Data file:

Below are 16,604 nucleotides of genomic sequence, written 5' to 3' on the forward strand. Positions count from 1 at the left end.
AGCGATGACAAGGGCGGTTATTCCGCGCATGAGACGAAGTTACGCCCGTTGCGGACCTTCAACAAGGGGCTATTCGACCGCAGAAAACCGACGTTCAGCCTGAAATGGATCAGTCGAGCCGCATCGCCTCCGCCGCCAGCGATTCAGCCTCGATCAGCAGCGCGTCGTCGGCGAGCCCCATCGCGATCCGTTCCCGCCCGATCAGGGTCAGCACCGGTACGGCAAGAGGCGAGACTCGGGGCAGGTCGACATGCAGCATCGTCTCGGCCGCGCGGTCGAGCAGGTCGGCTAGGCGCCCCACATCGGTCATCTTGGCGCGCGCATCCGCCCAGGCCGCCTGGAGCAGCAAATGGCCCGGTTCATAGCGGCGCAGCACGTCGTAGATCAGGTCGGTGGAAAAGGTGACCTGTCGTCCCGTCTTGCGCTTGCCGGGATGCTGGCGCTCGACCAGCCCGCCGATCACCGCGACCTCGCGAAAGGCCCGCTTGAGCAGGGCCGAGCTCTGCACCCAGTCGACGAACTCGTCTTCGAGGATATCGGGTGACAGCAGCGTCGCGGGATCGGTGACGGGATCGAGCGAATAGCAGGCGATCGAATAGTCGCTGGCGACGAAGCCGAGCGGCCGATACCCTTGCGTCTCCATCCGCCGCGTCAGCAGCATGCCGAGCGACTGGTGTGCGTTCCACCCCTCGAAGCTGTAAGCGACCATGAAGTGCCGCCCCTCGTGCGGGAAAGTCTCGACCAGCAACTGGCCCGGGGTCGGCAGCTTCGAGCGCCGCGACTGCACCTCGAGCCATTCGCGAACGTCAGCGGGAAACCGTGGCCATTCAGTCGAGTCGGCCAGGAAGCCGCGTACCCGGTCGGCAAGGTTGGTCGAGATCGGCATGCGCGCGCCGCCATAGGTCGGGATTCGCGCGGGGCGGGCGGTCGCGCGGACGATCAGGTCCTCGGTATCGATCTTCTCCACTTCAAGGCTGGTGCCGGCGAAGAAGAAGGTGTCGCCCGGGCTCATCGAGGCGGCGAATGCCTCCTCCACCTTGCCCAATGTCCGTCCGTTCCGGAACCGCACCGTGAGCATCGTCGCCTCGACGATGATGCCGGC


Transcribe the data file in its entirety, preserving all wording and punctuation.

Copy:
Below are 16,604 nucleotides of genomic sequence, written 5' to 3' on the forward strand. Positions count from 1 at the left end.
AGCGATGACAAGGGCGGTTATTCCGCGCATGAGACGAAGTTACGCCCGTTGCGGACCTTCAACAAGGGGCTATTCGACCGCAGAAAACCGACGTTCAGCCTGAAATGGATCAGTCGAGCCGCATCGCCTCCGCCGCCAGCGATTCAGCCTCGATCAGCAGCGCGTCGTCGGCGAGCCCCATCGCGATCCGTTCCCGCCCGATCAGGGTCAGCACCGGTACGGCAAGAGGCGAGACTCGGGGCAGGTCGACATGCAGCATCGTCTCGGCCGCGCGGTCGAGCAGGTCGGCTAGGCGCCCCACATCGGTCATCTTGGCGCGCGCATCCGCCCAGGCCGCCTGGAGCAGCAAATGGCCCGGTTCATAGCGGCGCAGCACGTCGTAGATCAGGTCGGTGGAAAAGGTGACCTGTCGTCCCGTCTTGCGCTTGCCGGGATGCTGGCGCTCGACCAGCCCGCCGATCACCGCGACCTCGCGAAAGGCCCGCTTGAGCAGGGCCGAGCTCTGCACCCAGTCGACGAACTCGTCTTCGAGGATATCGGGTGACAGCAGCGTCGCGGGATCGGTGACGGGATCGAGCGAATAGCAGGCGATCGAATAGTCGCTGGCGACGAAGCCGAGCGGCCGATACCCTTGCGTCTCCATCCGCCGCGTCAGCAGCATGCCGAGCGACTGGTGTGCGTTCCACCCCTCGAAGCTGTAAGCGACCATGAAGTGCCGCCCCTCGTGCGGGAAAGTCTCGACCAGCAACTGGCCCGGGGTCGGCAGCTTCGAGCGCCGCGACTGCACCTCGAGCCATTCGCGAACGTCAGCGGGAAACCGTGGCCATTCAGTCGAGTCGGCCAGGAAGCCGCGTACCCGGTCGGCAAGGTTGGTCGAGATCGGCATGCGCGCGCCGCCATAGGTCGGGATTCGCGCGGGGCGGGCGGTCGCGCGGACGATCAGGTCCTCGGTATCGATCTTCTCCACTTCAAGGCTGGTGCCGGCGAAGAAGAAGGTGTCGCCCGGGCTCATCGAGGCGGCGAATGCCTCCTCCACCTTGCCCAATGTCCGTCCGTTCCGGAACCGCACCGTGAGCATCGTCGCCTCGACGATGATGCCGGC